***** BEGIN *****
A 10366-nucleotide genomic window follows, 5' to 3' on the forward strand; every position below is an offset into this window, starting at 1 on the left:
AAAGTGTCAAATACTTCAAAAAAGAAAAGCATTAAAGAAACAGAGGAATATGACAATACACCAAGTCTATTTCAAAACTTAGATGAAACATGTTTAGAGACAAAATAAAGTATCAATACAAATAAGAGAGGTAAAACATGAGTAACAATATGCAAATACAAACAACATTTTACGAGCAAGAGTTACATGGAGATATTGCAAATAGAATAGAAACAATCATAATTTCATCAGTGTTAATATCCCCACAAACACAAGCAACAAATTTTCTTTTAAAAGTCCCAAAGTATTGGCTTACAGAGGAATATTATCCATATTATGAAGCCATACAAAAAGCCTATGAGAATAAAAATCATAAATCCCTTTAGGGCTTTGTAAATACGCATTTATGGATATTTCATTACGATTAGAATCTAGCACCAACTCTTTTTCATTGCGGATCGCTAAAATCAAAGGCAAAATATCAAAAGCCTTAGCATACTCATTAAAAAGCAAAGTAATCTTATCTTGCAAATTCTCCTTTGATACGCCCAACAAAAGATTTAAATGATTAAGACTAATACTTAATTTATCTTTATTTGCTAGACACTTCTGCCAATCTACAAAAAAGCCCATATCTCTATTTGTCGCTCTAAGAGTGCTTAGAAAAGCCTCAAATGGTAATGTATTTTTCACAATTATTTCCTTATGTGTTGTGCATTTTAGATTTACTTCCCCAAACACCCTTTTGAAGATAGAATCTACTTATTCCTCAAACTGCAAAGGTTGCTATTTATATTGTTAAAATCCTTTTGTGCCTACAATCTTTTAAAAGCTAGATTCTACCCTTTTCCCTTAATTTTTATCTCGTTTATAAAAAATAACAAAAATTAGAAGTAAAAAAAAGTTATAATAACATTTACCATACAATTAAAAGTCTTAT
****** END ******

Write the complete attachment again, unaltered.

A 10366-nucleotide genomic window follows, 5' to 3' on the forward strand; every position below is an offset into this window, starting at 1 on the left:
AAAGTGTCAAATACTTCAAAAAAGAAAAGCATTAAAGAAACAGAGGAATATGACAATACACCAAGTCTATTTCAAAACTTAGATGAAACATGTTTAGAGACAAAATAAAGTATCAATACAAATAAGAGAGGTAAAACATGAGTAACAATATGCAAATACAAACAACATTTTACGAGCAAGAGTTACATGGAGATATTGCAAATAGAATAGAAACAATCATAATTTCATCAGTGTTAATATCCCCACAAACACAAGCAACAAATTTTCTTTTAAAAGTCCCAAAGTATTGGCTTACAGAGGAATATTATCCATATTATGAAGCCATACAAAAAGCCTATGAGAATAAAAATCATAAATCCCTTTAGGGCTTTGTAAATACGCATTTATGGATATTTCATTACGATTAGAATCTAGCACCAACTCTTTTTCATTGCGGATCGCTAAAATCAAAGGCAAAATATCAAAAGCCTTAGCATACTCATTAAAAAGCAAAGTAATCTTATCTTGCAAATTCTCCTTTGATACGCCCAACAAAAGATTTAAATGATTAAGACTAATACTTAATTTATCTTTATTTGCTAGACACTTCTGCCAATCTACAAAAAAGCCCATATCTCTATTTGTCGCTCTAAGAGTGCTTAGAAAAGCCTCAAATGGTAATGTATTTTTCACAATTATTTCCTTATGTGTTGTGCATTTTAGATTTACTTCCCCAAACACCCTTTTGAAGATAGAATCTACTTATTCCTCAAACTGCAAAGGTTGCTATTTATATTGTTAAAATCCTTTTGTGCCTACAATCTTTTAAAAGCTAGATTCTACCCTTTTCCCTTAATTTTTATCTCGTTTATAAAAAATAACAAAAATTAGAAGTAAAAAAAAGTTATAATAACATTTACCATACAATTAAAAGTCTTAT